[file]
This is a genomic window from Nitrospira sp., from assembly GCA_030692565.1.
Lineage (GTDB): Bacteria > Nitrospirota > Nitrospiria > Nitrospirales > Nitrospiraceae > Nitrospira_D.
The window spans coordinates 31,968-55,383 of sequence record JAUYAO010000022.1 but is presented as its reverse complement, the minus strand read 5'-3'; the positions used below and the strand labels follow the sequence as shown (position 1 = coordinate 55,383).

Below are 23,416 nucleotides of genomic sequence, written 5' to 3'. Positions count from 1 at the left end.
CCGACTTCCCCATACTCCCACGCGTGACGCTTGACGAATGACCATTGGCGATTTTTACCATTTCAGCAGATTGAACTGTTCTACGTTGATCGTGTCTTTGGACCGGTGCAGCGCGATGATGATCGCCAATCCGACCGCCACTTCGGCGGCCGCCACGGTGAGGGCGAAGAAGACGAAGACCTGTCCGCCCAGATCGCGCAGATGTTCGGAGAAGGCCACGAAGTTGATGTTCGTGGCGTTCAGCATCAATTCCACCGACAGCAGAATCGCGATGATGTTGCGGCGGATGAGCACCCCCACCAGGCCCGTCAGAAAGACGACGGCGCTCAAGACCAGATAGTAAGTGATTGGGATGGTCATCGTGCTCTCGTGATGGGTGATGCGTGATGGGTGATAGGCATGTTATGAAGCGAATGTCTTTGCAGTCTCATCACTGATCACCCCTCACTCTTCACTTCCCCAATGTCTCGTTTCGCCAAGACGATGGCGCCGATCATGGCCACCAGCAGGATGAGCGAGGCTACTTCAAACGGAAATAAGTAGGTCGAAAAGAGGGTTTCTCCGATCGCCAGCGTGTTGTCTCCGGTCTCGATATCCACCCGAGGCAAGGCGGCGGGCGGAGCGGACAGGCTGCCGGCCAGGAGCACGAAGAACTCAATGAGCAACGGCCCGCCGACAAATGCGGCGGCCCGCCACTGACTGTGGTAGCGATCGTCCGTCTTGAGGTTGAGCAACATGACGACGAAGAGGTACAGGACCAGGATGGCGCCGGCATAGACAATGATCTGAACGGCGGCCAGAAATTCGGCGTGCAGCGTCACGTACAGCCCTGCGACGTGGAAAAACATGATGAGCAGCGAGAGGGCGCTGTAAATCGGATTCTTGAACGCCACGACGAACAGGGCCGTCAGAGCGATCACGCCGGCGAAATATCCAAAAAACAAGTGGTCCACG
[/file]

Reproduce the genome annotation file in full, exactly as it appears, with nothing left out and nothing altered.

This is a genomic window from Nitrospira sp., from assembly GCA_030692565.1.
Lineage (GTDB): Bacteria > Nitrospirota > Nitrospiria > Nitrospirales > Nitrospiraceae > Nitrospira_D.
The window spans coordinates 31,968-55,383 of sequence record JAUYAO010000022.1 but is presented as its reverse complement, the minus strand read 5'-3'; the positions used below and the strand labels follow the sequence as shown (position 1 = coordinate 55,383).

Below are 23,416 nucleotides of genomic sequence, written 5' to 3'. Positions count from 1 at the left end.
CCGACTTCCCCATACTCCCACGCGTGACGCTTGACGAATGACCATTGGCGATTTTTACCATTTCAGCAGATTGAACTGTTCTACGTTGATCGTGTCTTTGGACCGGTGCAGCGCGATGATGATCGCCAATCCGACCGCCACTTCGGCGGCCGCCACGGTGAGGGCGAAGAAGACGAAGACCTGTCCGCCCAGATCGCGCAGATGTTCGGAGAAGGCCACGAAGTTGATGTTCGTGGCGTTCAGCATCAATTCCACCGACAGCAGAATCGCGATGATGTTGCGGCGGATGAGCACCCCCACCAGGCCCGTCAGAAAGACGACGGCGCTCAAGACCAGATAGTAAGTGATTGGGATGGTCATCGTGCTCTCGTGATGGGTGATGCGTGATGGGTGATAGGCATGTTATGAAGCGAATGTCTTTGCAGTCTCATCACTGATCACCCCTCACTCTTCACTTCCCCAATGTCTCGTTTCGCCAAGACGATGGCGCCGATCATGGCCACCAGCAGGATGAGCGAGGCTACTTCAAACGGAAATAAGTAGGTCGAAAAGAGGGTTTCTCCGATCGCCAGCGTGTTGTCTCCGGTCTCGATATCCACCCGAGGCAAGGCGGCGGGCGGAGCGGACAGGCTGCCGGCCAGGAGCACGAAGAACTCAATGAGCAACGGCCCGCCGACAAATGCGGCGGCCCGCCACTGACTGTGGTAGCGATCGTCCGTCTTGAGGTTGAGCAACATGACGACGAAGAGGTACAGGACCAGGATGGCGCCGGCATAGACAATGATCTGAACGGCGGCCAGAAATTCGGCGTGCAGCGTCACGTACAGCCCTGCGACGTGGAAAAACATGATGAGCAGCGAGAGGGCGCTGTAAATCGGATTCTTGAACGCCACGACGAACAGGGCCGTCAGAGCGATCACGCCGGCGAAATATCCAAAAAACAAGTGGTCCACG